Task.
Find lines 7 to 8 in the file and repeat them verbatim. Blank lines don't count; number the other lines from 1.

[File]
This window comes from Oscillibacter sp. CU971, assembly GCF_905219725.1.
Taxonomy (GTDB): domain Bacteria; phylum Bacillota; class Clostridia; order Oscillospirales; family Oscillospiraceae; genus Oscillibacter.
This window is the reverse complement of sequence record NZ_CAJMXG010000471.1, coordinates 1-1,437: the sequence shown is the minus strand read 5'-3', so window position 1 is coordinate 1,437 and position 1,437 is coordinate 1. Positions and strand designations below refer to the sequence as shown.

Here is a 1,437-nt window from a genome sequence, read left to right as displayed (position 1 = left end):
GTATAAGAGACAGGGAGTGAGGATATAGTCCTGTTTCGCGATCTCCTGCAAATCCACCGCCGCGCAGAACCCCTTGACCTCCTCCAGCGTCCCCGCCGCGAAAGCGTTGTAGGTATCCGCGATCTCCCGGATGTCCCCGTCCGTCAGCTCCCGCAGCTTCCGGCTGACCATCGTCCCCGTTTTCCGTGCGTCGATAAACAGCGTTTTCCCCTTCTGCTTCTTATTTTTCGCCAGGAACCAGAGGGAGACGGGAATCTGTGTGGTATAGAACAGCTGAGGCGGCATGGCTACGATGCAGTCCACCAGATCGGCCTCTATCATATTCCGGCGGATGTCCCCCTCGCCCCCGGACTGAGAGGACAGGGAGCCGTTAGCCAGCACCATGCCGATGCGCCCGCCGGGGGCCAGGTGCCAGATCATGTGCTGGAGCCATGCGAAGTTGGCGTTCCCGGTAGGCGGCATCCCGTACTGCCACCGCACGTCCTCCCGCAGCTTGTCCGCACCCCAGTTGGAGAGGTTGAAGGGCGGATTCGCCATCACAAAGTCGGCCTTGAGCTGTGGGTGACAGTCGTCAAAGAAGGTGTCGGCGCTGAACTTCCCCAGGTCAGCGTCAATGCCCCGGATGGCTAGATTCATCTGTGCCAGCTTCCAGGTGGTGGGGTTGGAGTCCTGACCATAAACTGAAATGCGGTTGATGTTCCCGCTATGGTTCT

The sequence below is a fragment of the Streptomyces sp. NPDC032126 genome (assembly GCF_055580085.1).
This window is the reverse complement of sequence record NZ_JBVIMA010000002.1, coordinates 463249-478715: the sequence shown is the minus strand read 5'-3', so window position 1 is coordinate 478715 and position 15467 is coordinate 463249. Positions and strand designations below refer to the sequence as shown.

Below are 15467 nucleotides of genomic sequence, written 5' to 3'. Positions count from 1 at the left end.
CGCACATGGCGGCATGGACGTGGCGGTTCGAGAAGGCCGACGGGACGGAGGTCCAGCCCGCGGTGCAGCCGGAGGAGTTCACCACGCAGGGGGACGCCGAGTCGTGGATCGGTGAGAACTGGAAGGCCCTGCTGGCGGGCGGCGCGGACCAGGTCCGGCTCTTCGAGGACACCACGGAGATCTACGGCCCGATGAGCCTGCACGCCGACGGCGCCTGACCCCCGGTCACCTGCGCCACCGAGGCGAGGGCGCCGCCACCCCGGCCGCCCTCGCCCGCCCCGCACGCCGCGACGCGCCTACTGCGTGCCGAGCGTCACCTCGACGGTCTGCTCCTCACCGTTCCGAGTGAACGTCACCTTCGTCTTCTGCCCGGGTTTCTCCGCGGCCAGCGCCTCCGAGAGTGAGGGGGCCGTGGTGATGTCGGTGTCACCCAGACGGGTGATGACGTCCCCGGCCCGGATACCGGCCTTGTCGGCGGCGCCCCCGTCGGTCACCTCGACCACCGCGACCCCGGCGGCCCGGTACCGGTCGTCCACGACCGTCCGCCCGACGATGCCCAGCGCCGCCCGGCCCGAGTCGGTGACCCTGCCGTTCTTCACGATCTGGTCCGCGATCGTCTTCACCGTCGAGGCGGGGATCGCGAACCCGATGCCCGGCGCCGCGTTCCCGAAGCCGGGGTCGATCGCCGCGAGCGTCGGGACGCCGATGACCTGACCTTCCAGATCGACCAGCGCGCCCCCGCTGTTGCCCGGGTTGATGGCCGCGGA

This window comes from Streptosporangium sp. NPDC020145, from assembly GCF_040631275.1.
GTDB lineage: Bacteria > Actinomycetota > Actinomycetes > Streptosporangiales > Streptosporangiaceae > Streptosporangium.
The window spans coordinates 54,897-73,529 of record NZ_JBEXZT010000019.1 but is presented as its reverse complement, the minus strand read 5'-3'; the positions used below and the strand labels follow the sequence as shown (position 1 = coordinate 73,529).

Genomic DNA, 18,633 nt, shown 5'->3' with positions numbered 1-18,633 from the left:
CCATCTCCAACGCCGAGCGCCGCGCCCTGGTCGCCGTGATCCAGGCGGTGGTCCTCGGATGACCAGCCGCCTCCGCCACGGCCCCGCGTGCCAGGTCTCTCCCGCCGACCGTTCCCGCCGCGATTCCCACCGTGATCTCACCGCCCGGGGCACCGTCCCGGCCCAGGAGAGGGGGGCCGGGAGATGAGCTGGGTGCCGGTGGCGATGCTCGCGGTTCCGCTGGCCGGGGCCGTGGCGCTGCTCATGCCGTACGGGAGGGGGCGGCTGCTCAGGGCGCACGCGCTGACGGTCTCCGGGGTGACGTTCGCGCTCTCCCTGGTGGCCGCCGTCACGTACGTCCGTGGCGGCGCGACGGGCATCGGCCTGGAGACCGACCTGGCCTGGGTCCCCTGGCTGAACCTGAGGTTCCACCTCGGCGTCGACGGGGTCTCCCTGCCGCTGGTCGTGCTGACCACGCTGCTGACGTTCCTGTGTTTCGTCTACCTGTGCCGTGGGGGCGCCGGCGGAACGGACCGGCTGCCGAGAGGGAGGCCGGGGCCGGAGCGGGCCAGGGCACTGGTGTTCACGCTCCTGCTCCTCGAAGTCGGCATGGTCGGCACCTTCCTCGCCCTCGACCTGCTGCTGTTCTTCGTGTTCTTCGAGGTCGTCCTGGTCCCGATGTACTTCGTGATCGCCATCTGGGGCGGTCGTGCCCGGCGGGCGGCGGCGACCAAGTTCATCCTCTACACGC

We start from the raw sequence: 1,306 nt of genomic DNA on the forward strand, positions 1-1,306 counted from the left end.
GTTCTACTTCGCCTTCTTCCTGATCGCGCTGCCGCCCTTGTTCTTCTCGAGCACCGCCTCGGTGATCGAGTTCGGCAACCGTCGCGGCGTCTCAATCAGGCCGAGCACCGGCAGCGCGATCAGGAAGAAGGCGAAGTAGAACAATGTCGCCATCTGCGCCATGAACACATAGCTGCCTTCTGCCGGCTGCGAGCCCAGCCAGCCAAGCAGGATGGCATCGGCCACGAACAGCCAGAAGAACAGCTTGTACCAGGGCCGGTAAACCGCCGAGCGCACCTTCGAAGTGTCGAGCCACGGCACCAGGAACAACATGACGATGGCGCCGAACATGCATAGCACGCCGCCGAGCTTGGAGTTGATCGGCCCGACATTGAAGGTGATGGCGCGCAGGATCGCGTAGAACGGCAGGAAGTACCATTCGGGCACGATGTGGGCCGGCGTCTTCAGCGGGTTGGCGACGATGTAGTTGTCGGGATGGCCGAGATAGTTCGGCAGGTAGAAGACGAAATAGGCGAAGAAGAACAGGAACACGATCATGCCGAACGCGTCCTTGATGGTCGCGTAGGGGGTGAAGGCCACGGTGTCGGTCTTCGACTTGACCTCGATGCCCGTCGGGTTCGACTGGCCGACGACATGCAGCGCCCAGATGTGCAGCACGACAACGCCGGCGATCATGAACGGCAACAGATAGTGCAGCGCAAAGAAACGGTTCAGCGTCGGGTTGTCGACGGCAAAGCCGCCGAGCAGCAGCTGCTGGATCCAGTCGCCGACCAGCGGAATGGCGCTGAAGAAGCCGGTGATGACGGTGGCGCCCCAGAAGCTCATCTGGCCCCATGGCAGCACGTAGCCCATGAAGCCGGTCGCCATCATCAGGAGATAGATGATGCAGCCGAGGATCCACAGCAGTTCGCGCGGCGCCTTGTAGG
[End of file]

This window is the reverse complement of sequence record NZ_JBVIMA010000002.1, coordinates 463249-478715: the sequence shown is the minus strand read 5'-3', so window position 1 is coordinate 478715 and position 15467 is coordinate 463249. Positions and strand designations below refer to the sequence as shown.

Below are 15467 nucleotides of genomic sequence, written 5' to 3'. Positions count from 1 at the left end.